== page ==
When a beloved (and award winning) series nears its end, it is time to put out early and special features collections.  Usually they come once the series has ended, but this one has come early.  Whereas Early Registration was a good collection of early material, this collection is a bit more haphazard.

It collects some Christmas specials and some early “comic strips” from Allison.  Given this seeming completest nature of this collection, I can’t imagine that there’s another volume planned.

The first story is called “What Would Have Happened if Esther, Daisy and Susan Hadn’t Become Friends (and it was Christmas).”  It’s the 2016 Holiday issue drawn by Lissa Treiman.

We zoom in on DAY-ZEE on “the edge of the boundless sweep of space” as she zooms in one the title question.  [It’s important to read Early Registration first as this story references that story].

Esther didn’t help Daisy move in on that first day.  Esther was immediately grabbed by the popular girls.  They are sitting under a tree playing music on their phones which wakes up Susan who curses them out. (more…)

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SOUNDTRACK: ENYA-“Echoes in the Rain” (2015).

One of the running jokes in this series is that Daisy’s favorite musician is Enya.

So why not add an Enya song to the soundtrack here?

Enya has released eight albums over the last twenty years.  Her sound is instantly recognizable and distinctive.  The impressive thing about her is that if you give some time to her songs you can see just how much diversity there is in these songs that sound vaguely the same.

This song, from her latest album features those same synthy strings, layered and soft as they pulse through the melody.  And of course, he layered soft voice running through the melody.

The biggest surprise to me in this song is that the chorus is simply Alleluia repeated over and over (with a kind of weird 80s repeat on her voice on one of them).  I’ve never known her to have overtly religious lyric in her songs (of course I don’t know her music that well, so maybe she has lots of them).  The verse is also a bit less soothing than usual–like the words are very distinctive and clear and make you think more about what she is saying rather than the feeling the song evokes.

There’s also a piano solo (sort of) in the middle of the song.  This intrusion of an acoustic instrument (not soft and echoed like everything else) is kind of jarring.

All in all, it’s a lovely song fitting in with her other songs pretty well, although I tend to prefer her earlier singles for a total chillout.

[READ: January 21, 2020] Giant Days Vol. 6

Book six covers the Fall semester in the students’ second year at school.  It takes us up through Christmas and a few new (sort of) characters get a lot of story time (to very good effect).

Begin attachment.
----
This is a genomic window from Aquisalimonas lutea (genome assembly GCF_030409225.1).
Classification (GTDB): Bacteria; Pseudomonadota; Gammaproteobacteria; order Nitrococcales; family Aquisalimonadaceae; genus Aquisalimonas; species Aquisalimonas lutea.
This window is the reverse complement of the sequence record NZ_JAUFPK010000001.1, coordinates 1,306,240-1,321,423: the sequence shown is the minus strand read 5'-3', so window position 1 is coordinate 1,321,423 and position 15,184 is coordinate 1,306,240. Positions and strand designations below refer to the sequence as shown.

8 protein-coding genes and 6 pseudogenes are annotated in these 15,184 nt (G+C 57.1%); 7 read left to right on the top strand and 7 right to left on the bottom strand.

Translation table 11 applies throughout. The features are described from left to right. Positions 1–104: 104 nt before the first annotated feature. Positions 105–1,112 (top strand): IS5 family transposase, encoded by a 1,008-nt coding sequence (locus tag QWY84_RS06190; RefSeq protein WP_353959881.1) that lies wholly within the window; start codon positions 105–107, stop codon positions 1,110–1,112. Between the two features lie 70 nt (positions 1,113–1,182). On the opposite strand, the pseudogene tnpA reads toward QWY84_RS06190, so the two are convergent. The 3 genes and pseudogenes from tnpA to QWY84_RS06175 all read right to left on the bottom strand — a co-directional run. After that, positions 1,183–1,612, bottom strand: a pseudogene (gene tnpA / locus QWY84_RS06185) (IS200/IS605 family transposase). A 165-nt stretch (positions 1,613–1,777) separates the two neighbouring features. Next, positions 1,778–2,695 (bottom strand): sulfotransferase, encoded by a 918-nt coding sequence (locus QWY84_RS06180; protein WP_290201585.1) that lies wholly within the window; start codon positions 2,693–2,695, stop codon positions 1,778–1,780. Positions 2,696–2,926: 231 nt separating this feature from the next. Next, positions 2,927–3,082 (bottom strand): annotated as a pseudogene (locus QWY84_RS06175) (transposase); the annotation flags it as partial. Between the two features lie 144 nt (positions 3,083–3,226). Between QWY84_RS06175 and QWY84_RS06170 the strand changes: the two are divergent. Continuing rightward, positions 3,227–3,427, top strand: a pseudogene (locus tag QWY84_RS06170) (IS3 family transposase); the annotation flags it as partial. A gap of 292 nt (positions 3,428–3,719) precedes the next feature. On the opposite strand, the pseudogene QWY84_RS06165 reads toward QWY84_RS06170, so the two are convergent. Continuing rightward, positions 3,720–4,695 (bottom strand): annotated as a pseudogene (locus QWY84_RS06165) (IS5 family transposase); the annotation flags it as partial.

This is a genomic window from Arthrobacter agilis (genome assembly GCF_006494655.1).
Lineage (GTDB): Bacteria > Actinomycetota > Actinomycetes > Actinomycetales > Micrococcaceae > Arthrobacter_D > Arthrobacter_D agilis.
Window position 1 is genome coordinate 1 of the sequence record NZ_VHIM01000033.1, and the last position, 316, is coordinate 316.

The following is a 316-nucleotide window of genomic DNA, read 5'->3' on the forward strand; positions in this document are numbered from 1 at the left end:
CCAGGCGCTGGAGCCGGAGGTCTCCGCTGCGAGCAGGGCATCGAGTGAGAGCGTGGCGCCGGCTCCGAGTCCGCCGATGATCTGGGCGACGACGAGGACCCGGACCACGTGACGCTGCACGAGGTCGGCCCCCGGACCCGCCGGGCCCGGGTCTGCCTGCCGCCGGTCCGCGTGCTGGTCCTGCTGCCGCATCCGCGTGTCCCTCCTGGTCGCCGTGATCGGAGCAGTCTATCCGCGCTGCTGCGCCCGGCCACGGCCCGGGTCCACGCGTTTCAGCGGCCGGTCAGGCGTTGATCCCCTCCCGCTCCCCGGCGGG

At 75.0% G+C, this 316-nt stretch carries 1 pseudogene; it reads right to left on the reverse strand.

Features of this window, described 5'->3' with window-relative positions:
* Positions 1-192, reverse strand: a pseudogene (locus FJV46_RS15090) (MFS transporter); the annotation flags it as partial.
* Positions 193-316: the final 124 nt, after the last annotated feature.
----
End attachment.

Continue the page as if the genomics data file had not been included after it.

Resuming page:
It is also a time of tempestuous love and solitary death (not one of the main characters).

But the honeymoon of Esther, Susan and Daisy’s brand new flat doesn’t last long because…

Chapter 21
They are robbed! After an instinctual freaking out, they deal things in their own way–Esther attacks the room with her karate, Susan crafts a weapon out of a broom and knives, and Daisy tells the robber they can work it out–no harm no foul. Of course the robber is long gone, but at least we have that established. There is humor to be had though, Esther says that whoever stole Susan’s laptop is likely to catch typhoid from her keyboard. But Daisy is the most upset because the only items she had left from her parents–some pieces of jewelry–were also stolen.

The police come and Susan assures them they have reset their passwords “some of our new security questions answers aren’t even true” (I love this series). (more…)

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SOUNDTRACK: JAKE BUGG-“How Soon the Dawn” (2017).

Back in 2012 I recall Jake Bugg kind of buzzing around with his debut album.  One of my co-workers at the time was really into him as well.

He basically fell off of my radar entirely until I saw him mentioned in this volume of Giant Days, which is why I looked him up.  He has put out a couple of albums since 2012 with his latest being a 2017 acoustic album produced by Dan Auerbach.

This song has such an incredible 70s vibe both in the sound of his guitar and his vocal delivery.  His voice is soft and clear and the chorus is really catchy.  Really any song that has a “tooo” that you can turn into a lengthy “oooooh” section is going to be super catchy.  It’s just acoustic guitar and a very minimal accompaniment and it suits him rather well.

His Wikipedia entry says that in 2018 he signed to a new label “in a bid to relaunch his career.”  I guess that hasn’t happened yet.  Shame, because this is a really pretty song.

Incidentally, in the book, he is mentioned when the girls are at a musical festival. Daisy says “Is ‘Jake Bugg’ good music?” and Esther says “No.”

Ouch.

[READ: January 20, 2020] Giant Days Vol. 5

In 2017 I wrote

I love this series so much.  I can’t believe I have to wait forever for volume 5 to come out.

Turns out I took that forever more literally than I needed to.  This book came out in 2017, but it took me until 2020 to read it.  The only consolation is that I now have about 6 books to read right in a row!

Max Sarin’s drawings are still over-the-top cartoony which I rather like. Even though the story lines are realistic(ish), giving them a cartoony vibe allows the over-the-topness to feel natural.